- Health A-Z
- Diet & Fitness
- MY MONEY
- Home Remedies
- Web Stories
Obstructive sleep apnea is a potentially serious sleep disorder in which breathing repeatedly stops and starts. Risk factors include age and obesity. It's more common in men. Symptoms include snoring loudly and feeling tired even after a full night's sleep. Now, researchers from Brigham and Women's Hospital in the US have found that women with a history of obstructive sleep apnea (OSA) may face a higher risk of spine or vertebral fractures. Emerging evidence suggests that OSA may negatively affect bone health. No prospective study to date has investigated the association between OSA and fracture risk in women.
Researchers conducted a prospective study examining the relation between OSA and the risk of incident vertebral fracture (VF) and hip fracture (HF) in the Nurses' Health Study. For the findings, published in the Journal of Bone and Mineral Research, the investigators examined data pertaining to 55,264 women without a prior history of bone fractures. According to the researchers, OSA was self-reported in 1.3 per cent of participants in 2002 and increased to 3.3 per cent by 2012. The study revealed that between 2002 and 2014, 461 vertebral fractures and 921 hip fractures occurred.
Women with a history of OSA had a 2-fold higher risk of vertebral fracture relative to those with no OSA history, with the strongest association observed for OSA associated with daytime sleepiness. However, the study also revealed that no association was observed between OSA history and risk of hip fracture. This study provides important evidence at the population level that obstructive sleep apnea may have an adverse impact on bone health that is particularly relevant to the development of vertebral fracture. Researchers are hopeful that future studies could use more deeply characterized data to further the understanding of the mechanisms linking sleep apnea to bone health and fracture risk.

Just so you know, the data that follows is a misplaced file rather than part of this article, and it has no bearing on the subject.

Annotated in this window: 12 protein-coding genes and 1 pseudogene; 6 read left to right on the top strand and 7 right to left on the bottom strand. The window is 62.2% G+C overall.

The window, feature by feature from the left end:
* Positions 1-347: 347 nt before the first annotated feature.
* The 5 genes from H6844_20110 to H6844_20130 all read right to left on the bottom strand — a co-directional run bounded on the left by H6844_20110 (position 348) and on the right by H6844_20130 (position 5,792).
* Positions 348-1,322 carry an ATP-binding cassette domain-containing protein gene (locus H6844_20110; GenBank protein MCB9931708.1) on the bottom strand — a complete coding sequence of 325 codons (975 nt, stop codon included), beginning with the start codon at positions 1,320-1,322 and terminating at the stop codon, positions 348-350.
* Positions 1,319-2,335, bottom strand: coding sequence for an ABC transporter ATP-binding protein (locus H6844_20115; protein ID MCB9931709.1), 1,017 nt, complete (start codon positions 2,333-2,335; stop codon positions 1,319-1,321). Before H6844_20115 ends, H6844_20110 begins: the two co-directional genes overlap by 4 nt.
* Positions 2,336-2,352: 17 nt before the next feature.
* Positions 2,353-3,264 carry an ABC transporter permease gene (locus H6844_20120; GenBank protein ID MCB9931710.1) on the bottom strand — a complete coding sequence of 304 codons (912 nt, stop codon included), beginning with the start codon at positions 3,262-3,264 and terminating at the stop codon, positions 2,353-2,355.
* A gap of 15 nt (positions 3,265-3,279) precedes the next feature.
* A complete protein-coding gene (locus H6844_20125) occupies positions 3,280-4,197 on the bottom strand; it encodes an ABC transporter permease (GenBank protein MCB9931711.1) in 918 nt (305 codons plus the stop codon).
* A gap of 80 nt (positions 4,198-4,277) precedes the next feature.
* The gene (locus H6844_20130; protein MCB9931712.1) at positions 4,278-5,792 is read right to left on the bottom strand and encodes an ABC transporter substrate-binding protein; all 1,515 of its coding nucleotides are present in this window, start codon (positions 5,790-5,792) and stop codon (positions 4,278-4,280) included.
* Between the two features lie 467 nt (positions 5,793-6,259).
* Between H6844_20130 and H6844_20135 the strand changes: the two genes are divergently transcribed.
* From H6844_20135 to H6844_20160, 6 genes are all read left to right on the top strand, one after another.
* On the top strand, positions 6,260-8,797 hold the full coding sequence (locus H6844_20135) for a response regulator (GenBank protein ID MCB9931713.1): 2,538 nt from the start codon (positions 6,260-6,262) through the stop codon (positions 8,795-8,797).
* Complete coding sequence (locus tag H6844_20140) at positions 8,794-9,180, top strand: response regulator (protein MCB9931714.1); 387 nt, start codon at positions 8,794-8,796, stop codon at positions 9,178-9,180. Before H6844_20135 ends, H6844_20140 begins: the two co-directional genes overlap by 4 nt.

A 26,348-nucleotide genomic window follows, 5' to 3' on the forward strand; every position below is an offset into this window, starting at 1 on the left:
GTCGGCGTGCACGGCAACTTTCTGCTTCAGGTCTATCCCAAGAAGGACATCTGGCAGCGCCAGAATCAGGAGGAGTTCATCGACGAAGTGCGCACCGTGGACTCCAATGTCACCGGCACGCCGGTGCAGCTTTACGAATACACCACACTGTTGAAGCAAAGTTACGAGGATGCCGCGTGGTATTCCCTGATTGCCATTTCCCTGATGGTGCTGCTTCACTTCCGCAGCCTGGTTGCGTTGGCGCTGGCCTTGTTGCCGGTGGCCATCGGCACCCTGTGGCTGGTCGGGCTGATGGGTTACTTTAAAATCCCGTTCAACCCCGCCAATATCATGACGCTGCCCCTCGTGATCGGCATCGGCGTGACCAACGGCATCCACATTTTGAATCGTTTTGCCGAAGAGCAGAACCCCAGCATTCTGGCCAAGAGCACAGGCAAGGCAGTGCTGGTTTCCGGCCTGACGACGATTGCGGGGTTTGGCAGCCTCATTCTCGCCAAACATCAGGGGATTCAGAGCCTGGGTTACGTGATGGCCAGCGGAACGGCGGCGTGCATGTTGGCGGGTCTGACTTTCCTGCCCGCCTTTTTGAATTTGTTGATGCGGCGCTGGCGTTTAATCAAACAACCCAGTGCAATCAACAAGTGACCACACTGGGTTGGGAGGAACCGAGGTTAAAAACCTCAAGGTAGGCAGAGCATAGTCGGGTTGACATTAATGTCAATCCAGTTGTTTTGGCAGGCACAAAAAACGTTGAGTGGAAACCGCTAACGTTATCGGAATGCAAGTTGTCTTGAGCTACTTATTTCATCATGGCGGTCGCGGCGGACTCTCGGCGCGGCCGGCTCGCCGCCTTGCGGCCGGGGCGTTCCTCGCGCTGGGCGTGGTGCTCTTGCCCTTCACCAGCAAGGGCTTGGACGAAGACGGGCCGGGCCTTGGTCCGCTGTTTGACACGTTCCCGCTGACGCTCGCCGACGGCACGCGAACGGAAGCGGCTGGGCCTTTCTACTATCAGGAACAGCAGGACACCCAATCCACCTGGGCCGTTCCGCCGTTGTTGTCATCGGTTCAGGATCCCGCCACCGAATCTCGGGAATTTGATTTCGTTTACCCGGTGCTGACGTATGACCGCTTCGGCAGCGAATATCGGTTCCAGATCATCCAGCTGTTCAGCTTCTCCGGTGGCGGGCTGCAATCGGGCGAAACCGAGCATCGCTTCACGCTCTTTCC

If you have OSA, it may increase your risk of many chronic health conditions. Here, we list a few of them.
If you do not get proper sleep, your body undergoes a high level of stress. It can lead to hormonal imbalance, which, in turn, can cause your blood pressure levels to shoot up. This condition makes you stop breathing intermittently while sleeping. This can bring down your oxygen level, which can compound the problem of hypertension. Timely treatment for OSA can make a huge difference on your blood pressure levels.
This condition may significantly increase your risk of having a heart attack. It can also lead to strokes and atrial fibrillation. The reason behind this may be low oxygen level in the body. If you suffer from sleep apnea, oxygen flow to your body is disrupted. This makes it hard for your brain to control how blood flows in your arteries and the brain itself.
Almost 80 per cent of people with OSA suffer from type 2 diabetes. Improper sleep makes it difficult for your body to use insulin in an effective manner. This leads to type 2 diabetes. Lack of sleep can also cause obesity, which is another risk factor of type 2 diabetes.
(With inputs from IANS)
Follow us on